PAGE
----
Becoming a Solicitor Advocate

We asked Nathan Harewood what is a Solicitor Advocate and why he wanted to become a one.

The Higher Rights of Audience Qualification is quite an intensive course which covers advocacy, case preparation, procedure and the law. In order to pass the course, there is then a three-part examination process consisting of a written paper and two advocacy assessments.

This achievement really is the culmination of a lot of hard work and effort. To obtain my higher rights of audience and completing the Professional Skills Course, is a something which I am very proud of.

Advocacy was one of the things which initially interested me in law. When I was working at Express Solicitors I was lucky enough to be able to work for a Sarah Mawdsley, a Partner in the Occupiers Liability department, which meant that I was exposed to more advocacy than most.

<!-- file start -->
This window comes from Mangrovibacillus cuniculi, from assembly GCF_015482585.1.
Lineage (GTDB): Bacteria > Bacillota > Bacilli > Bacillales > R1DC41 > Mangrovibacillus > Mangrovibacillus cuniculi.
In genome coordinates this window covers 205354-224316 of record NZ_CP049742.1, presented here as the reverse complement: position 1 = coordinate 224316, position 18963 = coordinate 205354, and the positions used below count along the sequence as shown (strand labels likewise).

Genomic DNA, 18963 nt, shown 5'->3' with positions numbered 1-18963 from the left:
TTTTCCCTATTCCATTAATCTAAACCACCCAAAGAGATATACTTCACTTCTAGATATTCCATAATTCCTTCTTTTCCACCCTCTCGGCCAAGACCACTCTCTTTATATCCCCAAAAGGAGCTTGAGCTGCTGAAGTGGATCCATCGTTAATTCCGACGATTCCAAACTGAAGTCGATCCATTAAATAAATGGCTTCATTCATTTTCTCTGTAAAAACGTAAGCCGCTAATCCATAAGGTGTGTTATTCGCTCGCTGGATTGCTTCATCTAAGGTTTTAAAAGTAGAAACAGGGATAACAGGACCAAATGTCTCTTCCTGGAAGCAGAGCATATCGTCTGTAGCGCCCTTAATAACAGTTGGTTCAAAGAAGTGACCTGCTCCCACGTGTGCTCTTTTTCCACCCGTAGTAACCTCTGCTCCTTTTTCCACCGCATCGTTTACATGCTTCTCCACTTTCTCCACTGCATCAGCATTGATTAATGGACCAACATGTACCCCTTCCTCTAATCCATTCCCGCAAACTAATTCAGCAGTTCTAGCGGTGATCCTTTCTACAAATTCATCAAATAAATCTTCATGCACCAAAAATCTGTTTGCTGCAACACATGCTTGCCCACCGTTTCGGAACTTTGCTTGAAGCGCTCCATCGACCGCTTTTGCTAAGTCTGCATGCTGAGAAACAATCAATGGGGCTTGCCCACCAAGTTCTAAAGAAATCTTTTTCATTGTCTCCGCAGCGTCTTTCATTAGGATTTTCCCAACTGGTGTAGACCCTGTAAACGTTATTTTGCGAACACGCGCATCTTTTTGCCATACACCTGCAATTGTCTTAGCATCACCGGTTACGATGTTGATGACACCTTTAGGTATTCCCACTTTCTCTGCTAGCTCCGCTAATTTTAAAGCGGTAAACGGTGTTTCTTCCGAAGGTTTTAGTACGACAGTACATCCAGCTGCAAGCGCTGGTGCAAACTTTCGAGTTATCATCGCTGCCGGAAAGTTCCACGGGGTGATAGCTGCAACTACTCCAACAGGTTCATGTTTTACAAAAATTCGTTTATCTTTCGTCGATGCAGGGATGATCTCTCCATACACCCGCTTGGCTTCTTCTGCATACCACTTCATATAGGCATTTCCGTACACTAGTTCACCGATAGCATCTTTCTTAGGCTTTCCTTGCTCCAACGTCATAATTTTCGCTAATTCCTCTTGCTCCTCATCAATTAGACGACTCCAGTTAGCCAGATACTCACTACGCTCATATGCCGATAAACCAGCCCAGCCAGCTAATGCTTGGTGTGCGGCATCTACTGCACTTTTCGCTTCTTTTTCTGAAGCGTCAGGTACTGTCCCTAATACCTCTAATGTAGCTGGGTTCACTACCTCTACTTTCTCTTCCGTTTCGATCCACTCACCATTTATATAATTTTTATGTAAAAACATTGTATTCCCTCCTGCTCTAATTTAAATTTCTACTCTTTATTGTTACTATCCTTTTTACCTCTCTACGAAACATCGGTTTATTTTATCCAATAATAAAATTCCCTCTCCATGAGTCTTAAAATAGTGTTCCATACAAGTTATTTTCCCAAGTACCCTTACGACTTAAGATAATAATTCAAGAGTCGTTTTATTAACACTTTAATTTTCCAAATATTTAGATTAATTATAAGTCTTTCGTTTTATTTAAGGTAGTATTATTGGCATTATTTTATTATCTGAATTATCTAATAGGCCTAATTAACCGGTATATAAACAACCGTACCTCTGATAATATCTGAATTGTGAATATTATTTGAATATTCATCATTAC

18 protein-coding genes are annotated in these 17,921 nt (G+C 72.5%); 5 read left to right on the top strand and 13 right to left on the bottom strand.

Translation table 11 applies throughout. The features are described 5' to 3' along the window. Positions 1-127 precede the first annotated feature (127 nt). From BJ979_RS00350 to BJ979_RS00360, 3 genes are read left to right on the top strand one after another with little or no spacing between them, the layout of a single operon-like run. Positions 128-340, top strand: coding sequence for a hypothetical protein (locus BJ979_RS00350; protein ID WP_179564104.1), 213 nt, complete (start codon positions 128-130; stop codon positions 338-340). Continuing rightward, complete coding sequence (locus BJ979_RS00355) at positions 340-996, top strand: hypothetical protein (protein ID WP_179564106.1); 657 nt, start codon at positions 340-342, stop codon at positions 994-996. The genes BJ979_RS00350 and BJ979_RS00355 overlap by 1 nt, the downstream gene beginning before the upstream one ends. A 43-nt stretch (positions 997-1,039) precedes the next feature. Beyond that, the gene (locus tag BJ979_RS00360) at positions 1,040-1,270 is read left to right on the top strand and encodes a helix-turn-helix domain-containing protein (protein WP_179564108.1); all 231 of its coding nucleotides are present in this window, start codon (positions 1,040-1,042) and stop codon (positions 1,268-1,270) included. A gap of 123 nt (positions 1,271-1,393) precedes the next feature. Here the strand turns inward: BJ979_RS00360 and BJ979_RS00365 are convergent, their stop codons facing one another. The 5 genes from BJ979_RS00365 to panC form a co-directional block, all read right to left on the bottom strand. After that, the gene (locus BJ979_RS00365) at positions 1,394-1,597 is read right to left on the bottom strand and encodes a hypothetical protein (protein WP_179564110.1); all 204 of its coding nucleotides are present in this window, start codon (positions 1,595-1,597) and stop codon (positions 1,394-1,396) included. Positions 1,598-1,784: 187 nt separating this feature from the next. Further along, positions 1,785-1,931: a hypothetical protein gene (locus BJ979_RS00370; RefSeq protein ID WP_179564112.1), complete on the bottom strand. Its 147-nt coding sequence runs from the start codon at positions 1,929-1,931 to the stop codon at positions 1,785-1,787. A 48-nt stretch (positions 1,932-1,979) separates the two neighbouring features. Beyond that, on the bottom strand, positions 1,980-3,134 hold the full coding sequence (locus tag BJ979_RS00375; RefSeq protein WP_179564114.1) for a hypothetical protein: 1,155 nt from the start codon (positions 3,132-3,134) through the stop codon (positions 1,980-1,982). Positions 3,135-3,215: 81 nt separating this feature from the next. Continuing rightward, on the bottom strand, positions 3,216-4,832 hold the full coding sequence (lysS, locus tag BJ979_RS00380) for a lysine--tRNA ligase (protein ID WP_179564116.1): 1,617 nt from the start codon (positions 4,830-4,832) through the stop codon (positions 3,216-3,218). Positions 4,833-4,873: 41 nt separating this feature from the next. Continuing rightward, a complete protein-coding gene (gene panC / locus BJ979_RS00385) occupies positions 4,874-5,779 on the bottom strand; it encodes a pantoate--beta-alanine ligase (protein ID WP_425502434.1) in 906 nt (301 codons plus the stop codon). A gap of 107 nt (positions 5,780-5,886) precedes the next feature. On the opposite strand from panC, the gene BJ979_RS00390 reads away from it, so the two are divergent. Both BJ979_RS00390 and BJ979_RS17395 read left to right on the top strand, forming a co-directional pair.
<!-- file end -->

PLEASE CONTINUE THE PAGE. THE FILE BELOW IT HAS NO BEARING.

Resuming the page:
I got the opportunity to not only watch advocates in court and conference but also got the opportunity to conduct preliminary hearings and I enjoyed this aspect of work.

As I was exposed to and took part in more advocacy I saw how the skills learnt through advocacy improved other aspects of the work we do, such as drafting applications and statements, this is because you gain a better understanding of what will be used in a claim and what the judge wants to know, it improved my ability when speaking to clients, not just in advising clients but also in how to question them and get the information which is needed for the claim, whilst advocacy is only one part of being a solicitor the benefits of advocacy extend to all aspect of our work.

Nathan Harewood
Solicitor Advocate
Express Solicitors
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